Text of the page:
Today is the anniversary of Oscar Wilde’s The Picture of Dorian Gray. Published in 1891, the novel’s hedonistic bent and homosexual undertones (and overtones) have since made it both notorious and a much-loved classic. The novel follows the moral descent of Dorian Gray, a handsome young gentleman whose soul is forever trapped within a painting. As Gray’s depravity deepens, his face in the painting grows increasingly marred with sin… while his face remains forever young, beautiful, and innocent.
Booze & Bookstr is back at it for thirsty Thursday, and we all know Oscar Wilde was thirsty in more ways than one. That’s less an insult than a badge of honor—Wilde remains notorious for his love of both life and debauchery, two things that the writer would not deem separate. In The Picture of Dorian Gray, he writes, “the only way to get rid of temptation is to yield to it.” Tempted to grab some bottles and drink with us? Remember: drink responsibly and read voraciously!
Wilde notoriously touted both love and hate for the green fairy: “After the first glass of absinthe you see things as you wish they were. After the second you see them as they are not. Finally you see things as they really are, and that is the most horrible thing in the world.” So not only would he partake of the next few beverages, he’d probably drink more of them than you.
- 2 oz. high-proof bourbon, such as Baker’s
- 1 oz. fresh lemon juice
- 1⁄2 oz. simple syrup
- 1⁄4 oz. absinthe bitters or absinthe
- 1⁄2 oz. grenadine syrup made from pomegranate
- Lemon wheel, for garnish
Oscar Wilde enjoyed the finer things in life and always thought that they were worth paying for: “when I was young I thought that money was the most important thing in life. Now that I am old, I know that it is.”
- 1 ounce absinthe
- 1/2 ounce vodka
- 1/2 ounce Sauvignon Blanc
- 1 ounce freshly squeezed lemon juice
- 1 ounce lemon-parsley infused simple syrup (see ingredients below)
- 3 drops aromatic bitters
- For garnishing: 1 lemon, a few sprigs of fresh mint leaves
Wilde had a rather pessimistic view of monogamy, shaking down the institution of marriage with his unrelenting wit: “men marry because they are tired; women, because they are curious: both are disappointed.” That would be enough to leave any lady jaded.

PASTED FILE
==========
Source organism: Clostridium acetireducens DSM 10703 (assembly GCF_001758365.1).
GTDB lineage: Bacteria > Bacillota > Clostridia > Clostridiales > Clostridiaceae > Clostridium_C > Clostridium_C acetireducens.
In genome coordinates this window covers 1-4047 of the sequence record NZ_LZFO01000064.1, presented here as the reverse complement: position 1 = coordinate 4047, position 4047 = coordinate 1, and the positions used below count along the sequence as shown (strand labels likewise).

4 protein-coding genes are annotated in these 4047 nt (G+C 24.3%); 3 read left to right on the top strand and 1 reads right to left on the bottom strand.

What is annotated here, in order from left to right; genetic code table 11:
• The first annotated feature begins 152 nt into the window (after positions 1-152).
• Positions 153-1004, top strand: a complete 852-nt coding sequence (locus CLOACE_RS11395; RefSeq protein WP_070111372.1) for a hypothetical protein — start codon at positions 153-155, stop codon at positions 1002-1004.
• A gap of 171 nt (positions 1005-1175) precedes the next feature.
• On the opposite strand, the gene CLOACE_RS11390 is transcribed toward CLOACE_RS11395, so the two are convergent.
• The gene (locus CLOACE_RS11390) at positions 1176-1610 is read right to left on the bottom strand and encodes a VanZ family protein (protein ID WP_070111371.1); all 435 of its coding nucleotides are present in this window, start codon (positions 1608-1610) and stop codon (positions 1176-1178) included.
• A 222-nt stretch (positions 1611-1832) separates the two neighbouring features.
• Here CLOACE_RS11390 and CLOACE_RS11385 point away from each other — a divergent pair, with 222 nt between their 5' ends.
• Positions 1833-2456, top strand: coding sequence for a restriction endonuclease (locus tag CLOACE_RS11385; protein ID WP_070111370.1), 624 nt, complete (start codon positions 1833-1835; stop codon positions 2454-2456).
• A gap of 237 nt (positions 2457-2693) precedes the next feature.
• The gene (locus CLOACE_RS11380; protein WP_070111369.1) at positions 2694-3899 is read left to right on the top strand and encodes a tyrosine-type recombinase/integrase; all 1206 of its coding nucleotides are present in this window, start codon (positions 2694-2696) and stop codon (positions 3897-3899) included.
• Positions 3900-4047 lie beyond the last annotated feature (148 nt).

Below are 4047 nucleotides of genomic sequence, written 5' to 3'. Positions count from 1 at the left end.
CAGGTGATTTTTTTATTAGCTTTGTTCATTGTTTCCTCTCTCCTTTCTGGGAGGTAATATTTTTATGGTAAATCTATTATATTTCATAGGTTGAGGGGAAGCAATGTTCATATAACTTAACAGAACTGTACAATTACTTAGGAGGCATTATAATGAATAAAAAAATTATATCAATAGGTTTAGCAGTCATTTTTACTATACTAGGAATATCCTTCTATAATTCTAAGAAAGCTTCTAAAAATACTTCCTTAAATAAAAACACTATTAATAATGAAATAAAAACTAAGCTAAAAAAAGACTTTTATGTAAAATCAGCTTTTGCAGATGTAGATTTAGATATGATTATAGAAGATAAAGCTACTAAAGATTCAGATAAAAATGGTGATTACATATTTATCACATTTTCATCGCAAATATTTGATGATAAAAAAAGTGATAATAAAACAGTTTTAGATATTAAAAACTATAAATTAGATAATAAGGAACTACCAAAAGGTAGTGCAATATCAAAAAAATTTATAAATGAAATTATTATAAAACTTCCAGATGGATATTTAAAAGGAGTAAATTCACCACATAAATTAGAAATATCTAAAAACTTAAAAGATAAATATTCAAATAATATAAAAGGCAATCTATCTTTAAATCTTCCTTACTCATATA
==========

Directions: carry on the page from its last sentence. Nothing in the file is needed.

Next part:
It’s not every day that someone’s love of champagne literally makes history, but here we are, 119 years after Wilde’s death, discussing how the infamous dandy instructed staff to serve champagne “at intervals” throughout the day. Apparently, Wilde’s love of the bubbly made its way onto the record during his trial:
Mr. Oscar Wilde: Yes; iced champagne is a favourite drink of mine–strongly against my doctor’s orders.
Mr. Edward Carson, QC: Never mind your doctor’s orders, sir!
Mr. Oscar Wilde: I never do.
Given that the doctor’s orders say that one serving of French fries is, like, twelve f*cking French fries, I think we’ll all have to ignore them.
3. French 75
• 2 oz. London dry gin
• 1 tsp. superfine sugar
• 1/2 oz. lemon juice
• 5 oz. brut champagne
Oscar Wilde wisely said, “when good Americans die, they go to Paris.” But when you try this cocktail, you’ll be LIVING.
4. Red Eye
- 1½ Mr. Black Cold Brew Coffee Liqueur
- 3 oz. Prosecco
- 4 dashes Scrappy’s chocolate bitters
- 2 dashes saltwater
- Garnish with a lemon peel
Why sleep when you could be out living? “To live is the rarest thing in the world. Most people exist, that is all,” Oscar Wilde said—especially people who are passing out at 9 P.M. You’ll definitely be living rather than existing when you’re wide awake for the most entertaining hours of the nighttime.
And the ultimate combo…
5. Death in the afternoon
- 1 1⁄2 oz absinthe
- 4 1⁄2 oz champagne
Oscar Wilde would smash and get smashed.
Featured Image Via Eventbrite.